Huge Hole Opens Up in Antarctica, and Scientists Aren't Sure Why

by Antonio Miles October 14, 2017, 0:33
Huge Hole Opens Up in Antarctica, and Scientists Aren't Sure Why

The hole measures some 30,000 square miles - almost the size of SC.

Scientists - including a team from the University of Toronto - have discovered a mysterious hole the size of Lake Superior opening up in Antartica.

Ice scientists aren't sure what's going on, but they're all talking about it.

The Southern Ocean has a fairly layered structure, and above the layer of warmer and salt water is a layer of cold and relatively fresh water.

"It looks like you just punched a hole in the ice", Kent Moore, a professor of physics at the University of Toronto, told Motherboard. A robotic float, which was sent there for transmitting data from the Weddell Sea surprisingly surfaced inside the polynya last month, stated a news release from the Southern Ocean Carbon and Climate Observations and Modeling project at Princeton.

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Forty years after the first observation of the polynia in the sea, the Weddell did not open, and now it is the second year in a row that has opened. With a bit of push from nature (ocean currents), the warmer water rises upwards melting the blankets of the surface ice.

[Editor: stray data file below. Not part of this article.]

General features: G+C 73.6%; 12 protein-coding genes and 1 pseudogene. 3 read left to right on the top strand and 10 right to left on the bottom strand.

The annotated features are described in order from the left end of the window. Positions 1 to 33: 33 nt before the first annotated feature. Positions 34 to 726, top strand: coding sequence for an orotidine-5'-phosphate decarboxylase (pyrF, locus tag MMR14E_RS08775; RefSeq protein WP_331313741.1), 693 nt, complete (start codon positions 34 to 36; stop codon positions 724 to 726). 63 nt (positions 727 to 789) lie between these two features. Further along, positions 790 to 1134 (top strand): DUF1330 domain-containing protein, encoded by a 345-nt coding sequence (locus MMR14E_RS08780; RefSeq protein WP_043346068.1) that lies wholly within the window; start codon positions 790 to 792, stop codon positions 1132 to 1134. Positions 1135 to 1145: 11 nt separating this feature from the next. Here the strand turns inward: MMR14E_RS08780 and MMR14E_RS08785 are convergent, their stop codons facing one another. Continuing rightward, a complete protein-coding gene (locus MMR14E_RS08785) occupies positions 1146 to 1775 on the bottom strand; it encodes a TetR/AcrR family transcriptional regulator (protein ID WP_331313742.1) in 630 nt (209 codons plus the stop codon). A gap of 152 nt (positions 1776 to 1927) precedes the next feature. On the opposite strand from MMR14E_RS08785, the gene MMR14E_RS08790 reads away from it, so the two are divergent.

The harsh winter in Antarctica makes it hard to find holes like this one, so it can be difficult to study them. "From global circulation, we know how much deep water should be formed, but the areas we know are forming water now just aren't forming enough". "While many climate models tend to produce such a large open ocean polynya, the feature was viewed more as a disruptive model glitch than a true phenomenon in the past", Torge Martin, a meteorologist and climate modeler at the Helmholtz Centre for Ocean Research in Kiel, Germany, said.

This new polynya appeared around September 9 and is hundreds of kilometers from the coast.

However, the recently discovered polynya is "deep in the ice pack", which is rather unusual, Moore said. "Through the hole in the ice heat escapes from the ocean, warming the atmosphere above but more so cooling the ocean underneath". The scientists are unable to predict what the hole is exactly because its existence in the thick layer of sea ice is totally weird.

Still, it's unclear how often the Weddell Polynya re-emerges, and how long it will linger now that it's opened back up.


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